Let’s not pretend I know more than the blogs I link to. Or for that matter, anything on this topic. But I do know faulty logic and vindictive rhetoric when I see it sometimes.
An NEJM publication (read a summary on Med Page Today) claims that healthcare is a bargain. Indeed, Dr. Cutler, the PI in the NEJM published study, is a key figure in the New York Times piece cited in “We Have To Spend It On Something…”
From Med Page Today,
The authors calculated that the increase in life expectancy over the 40 years studied, from 69.90 years in 1960 to 76.87 years in 2000, cost an average of $19,900 per life-year gained.
Considering that insurance companies and medical decision-makers consider a year of life (known as the value of a “statistical life”) to range between $50,000 and $200,000, medical expenses give a pretty good return.
“According to virtually any commonly cited value of a year of life, we found that if medical care accounts for about half the gains in life expectancy, then the increased spending has, on average, been worth it,” they wrote.
This seems to have been ignored over at The Health Care Blog,
How anybody without the benefit of a tenured Harvard professorship can possibly describe spending $145,000 to gain one extra year of life expectancy from somebody who is over 65 as “reasonable value” boggles the mind.
But, let’s move on. I really don’t understand where Mathew Holt, the author, is getting off on some of these assumptions which he goes on to make.
[T]he average American working income is just above $40,000 a year. That would suggest that the average working American’s life is worth somewhere below $50,000 a year. According to Cutler’s calculations, it has cost some $36,000 to gain an extra year of life. But of course all those years of life that are being gained are at the end of life, when incomes are considerably lower, so it’s hard to tell why that $36,000 number is a reasonable value, when it exceeds the total value that the economy as a whole places on an average retired individual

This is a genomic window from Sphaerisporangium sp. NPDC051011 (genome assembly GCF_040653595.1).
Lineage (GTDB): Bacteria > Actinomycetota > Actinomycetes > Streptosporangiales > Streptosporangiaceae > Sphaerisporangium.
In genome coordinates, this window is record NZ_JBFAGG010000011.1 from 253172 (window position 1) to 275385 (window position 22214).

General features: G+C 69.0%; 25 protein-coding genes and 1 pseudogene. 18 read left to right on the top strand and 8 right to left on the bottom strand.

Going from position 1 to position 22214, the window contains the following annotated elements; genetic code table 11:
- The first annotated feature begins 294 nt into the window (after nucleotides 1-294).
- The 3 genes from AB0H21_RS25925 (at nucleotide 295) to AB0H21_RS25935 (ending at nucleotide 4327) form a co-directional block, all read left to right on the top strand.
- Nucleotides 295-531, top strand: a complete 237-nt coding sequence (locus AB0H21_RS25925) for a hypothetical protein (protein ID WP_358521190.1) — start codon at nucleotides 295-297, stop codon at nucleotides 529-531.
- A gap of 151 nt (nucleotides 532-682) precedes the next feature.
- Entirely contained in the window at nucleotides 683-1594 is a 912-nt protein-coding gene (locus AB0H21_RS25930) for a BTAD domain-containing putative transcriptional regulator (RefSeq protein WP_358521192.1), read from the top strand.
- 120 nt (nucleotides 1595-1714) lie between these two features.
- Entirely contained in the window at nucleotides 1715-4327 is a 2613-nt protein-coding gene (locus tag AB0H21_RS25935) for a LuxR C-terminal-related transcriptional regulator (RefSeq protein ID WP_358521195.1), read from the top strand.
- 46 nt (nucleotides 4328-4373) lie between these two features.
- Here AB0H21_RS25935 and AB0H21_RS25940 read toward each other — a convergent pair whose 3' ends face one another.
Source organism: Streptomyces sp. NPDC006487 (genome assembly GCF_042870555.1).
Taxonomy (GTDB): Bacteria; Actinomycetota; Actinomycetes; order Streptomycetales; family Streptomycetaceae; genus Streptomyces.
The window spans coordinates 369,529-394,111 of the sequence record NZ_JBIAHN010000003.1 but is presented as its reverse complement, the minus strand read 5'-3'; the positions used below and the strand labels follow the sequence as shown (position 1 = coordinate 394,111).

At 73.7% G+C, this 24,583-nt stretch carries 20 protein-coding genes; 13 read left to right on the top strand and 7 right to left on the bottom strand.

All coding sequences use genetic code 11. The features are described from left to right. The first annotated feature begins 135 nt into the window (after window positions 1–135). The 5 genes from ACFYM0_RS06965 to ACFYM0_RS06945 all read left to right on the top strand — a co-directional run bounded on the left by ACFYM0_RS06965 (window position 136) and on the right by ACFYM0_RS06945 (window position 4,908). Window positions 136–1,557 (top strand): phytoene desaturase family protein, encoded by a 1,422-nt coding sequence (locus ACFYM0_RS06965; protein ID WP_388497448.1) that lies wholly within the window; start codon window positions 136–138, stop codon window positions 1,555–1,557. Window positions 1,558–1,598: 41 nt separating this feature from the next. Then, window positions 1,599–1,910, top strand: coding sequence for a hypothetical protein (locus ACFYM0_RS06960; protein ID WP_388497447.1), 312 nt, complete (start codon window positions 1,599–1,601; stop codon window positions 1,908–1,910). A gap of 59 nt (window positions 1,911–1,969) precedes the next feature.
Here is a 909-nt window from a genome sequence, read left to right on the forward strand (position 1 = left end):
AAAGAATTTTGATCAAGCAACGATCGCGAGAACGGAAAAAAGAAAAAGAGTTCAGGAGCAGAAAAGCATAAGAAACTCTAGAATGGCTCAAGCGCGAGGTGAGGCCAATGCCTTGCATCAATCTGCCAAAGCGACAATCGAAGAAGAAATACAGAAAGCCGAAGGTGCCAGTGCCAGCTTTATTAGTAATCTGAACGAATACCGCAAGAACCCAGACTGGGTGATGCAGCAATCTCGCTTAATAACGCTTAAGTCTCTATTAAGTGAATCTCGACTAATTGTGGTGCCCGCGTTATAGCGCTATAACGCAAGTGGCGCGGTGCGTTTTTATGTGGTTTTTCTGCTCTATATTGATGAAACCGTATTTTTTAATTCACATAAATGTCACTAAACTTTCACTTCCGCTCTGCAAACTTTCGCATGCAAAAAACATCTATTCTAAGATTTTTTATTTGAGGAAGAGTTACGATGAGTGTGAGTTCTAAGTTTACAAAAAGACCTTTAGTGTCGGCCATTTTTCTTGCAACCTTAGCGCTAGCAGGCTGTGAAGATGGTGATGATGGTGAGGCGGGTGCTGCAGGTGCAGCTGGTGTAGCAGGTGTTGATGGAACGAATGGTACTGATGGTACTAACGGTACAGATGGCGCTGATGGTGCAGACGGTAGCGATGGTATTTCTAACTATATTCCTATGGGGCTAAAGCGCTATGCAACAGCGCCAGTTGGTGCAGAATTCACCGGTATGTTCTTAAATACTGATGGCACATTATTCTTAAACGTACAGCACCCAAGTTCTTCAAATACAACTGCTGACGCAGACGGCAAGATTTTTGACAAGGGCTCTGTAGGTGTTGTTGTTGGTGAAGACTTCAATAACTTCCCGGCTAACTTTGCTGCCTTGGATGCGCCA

Of course Holt uses only one means of valuing life, and I’m not stirring up the public cry that “life is invaluable,” I mean in actual economic terms.
Dr. Cutler probably does a very good job representing the range of values attributed to a statistical life. The Health Care Blog does nothing to place his ‘estimate’ above other figures.
As well, it doesn’t appear Holt can have it both ways. If he’s going to concede the basic premise so he can crticize it for overvaluing the life of a retiree then the argument is implicit that the care for a neonate is vastly undervalued.
I certainly think Holt’s trashing of Cutler as some looney tool of the healthcare industry is uncalled for. Cutler does enough to raise his own concerns
for the current trend toward expensive care for older adults. For those 65 and older, the incremental cost of an additional year of life jumped from $46,800 in the ’70s to $145,000 in the ’90s, the authors noted.
“The foremost cause of concern posed by rising medical costs is the tremendous strain coming from increased costs for the elderly,” Dr. Cutler said. “The cost per year of life for seniors is three times higher today than it was in the 1970s.”
Over at Forbes we even get this gem on healthcare waste and quality, which seems to imply a larger understanding of the situation than The Health Care Blog gives Cutler credit for,
Experiments have started in several parts of the country to measure the quality of care provided by doctors, Cutler said. Estimates of the cost of ineffective care run as high as 20 percent to 30 percent of medical funding, he said, but “we hope we can get doctors to do the effective stuff without the ineffective stuff.”
Holt has a previous post criticizing the NY Times piece that I picked up from DB in the post below. You hear many of the same arguments.
This is from the NY Times piece,
By 2030, predicts Robert W. Fogel, a Nobel laureate at the University of Chicago Graduate School of Business, about 25 percent of the G.D.P. will be spent on health care, making it “the driving force in the economy,” just as railroads drove the economy at the start of the 20th century. Unless the current system is changed, most health care costs will continue to be paid by insurance, especially Medicare, which means that the taxpayers will foot the bill. But Dr. Fogel says he is not alarmed. Americans can afford it, he says, because the nation is so rich.
This is The Health Care Blog,
Now there is a huge difference between “we can afford it” and saying that it’s the driving force in the economy like “railways”.
Wait a minute. Dr. Fogel doesn’t even say that, it isn’t in quotes. Taking a reporter at her word is always a fine thing, Mr. Holt. In anycase, Dr. Fogel’s major work discredited the commonly held belief of the driving force the railway system provided to a growing America.